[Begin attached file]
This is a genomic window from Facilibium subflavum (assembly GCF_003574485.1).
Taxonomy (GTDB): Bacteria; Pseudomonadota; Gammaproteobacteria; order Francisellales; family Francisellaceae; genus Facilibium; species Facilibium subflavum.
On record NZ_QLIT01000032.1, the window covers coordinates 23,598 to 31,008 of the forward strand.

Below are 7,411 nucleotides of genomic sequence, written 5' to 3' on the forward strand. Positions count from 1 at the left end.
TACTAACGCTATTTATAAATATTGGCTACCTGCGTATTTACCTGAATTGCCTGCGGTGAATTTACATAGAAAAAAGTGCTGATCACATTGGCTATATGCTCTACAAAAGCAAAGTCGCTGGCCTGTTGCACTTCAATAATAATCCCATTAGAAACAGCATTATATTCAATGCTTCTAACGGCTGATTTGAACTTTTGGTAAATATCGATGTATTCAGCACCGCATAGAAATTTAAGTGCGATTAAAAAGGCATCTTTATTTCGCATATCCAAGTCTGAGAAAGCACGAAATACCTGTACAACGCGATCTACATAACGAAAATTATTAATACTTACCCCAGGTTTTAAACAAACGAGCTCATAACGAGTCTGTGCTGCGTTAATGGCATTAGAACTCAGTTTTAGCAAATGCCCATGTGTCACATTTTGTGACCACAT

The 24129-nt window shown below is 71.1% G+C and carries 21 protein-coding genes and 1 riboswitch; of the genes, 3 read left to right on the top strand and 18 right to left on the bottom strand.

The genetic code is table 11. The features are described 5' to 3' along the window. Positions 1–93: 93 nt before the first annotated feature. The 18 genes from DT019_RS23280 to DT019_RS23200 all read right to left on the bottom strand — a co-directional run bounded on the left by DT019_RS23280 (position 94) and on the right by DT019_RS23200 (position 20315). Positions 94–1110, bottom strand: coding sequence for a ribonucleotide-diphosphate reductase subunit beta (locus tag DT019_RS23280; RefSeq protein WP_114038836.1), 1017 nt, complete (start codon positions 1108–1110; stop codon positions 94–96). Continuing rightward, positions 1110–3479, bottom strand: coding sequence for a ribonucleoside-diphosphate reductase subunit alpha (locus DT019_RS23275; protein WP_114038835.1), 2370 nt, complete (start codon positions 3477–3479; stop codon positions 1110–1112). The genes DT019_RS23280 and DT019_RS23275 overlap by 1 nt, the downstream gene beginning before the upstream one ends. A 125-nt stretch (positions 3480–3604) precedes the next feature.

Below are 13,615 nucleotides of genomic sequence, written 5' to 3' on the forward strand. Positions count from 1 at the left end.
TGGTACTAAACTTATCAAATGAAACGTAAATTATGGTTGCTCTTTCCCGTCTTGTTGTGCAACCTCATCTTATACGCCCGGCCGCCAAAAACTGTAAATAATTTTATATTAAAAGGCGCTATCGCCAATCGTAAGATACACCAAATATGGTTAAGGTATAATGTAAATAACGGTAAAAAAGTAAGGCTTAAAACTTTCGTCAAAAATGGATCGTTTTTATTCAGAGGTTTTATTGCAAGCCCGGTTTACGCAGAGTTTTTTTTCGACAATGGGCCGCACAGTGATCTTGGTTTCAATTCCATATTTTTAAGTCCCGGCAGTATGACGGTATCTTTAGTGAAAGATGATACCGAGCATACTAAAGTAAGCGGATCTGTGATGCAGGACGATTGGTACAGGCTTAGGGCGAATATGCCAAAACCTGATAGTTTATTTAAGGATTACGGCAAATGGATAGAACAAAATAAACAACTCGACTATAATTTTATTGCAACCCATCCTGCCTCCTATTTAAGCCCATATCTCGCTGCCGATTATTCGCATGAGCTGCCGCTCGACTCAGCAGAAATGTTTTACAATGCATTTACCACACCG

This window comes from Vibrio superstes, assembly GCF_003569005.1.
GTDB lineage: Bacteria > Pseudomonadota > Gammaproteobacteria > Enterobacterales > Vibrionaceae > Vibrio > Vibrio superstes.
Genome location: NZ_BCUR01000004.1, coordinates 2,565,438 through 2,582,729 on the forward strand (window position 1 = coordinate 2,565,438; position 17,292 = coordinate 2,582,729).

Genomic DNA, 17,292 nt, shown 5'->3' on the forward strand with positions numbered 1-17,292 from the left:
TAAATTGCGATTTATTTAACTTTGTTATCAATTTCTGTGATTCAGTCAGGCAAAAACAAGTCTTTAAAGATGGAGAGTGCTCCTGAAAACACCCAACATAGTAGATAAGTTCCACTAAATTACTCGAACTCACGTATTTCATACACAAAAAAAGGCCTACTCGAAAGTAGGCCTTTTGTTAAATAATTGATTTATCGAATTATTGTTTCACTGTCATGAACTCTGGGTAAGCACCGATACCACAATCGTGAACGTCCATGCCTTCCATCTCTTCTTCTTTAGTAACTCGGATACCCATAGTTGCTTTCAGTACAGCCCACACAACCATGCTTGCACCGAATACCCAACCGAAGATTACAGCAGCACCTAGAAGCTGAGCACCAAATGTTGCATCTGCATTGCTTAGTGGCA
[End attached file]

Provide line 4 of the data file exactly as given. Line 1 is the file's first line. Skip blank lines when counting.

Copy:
Below are 7,411 nucleotides of genomic sequence, written 5' to 3' on the forward strand. Positions count from 1 at the left end.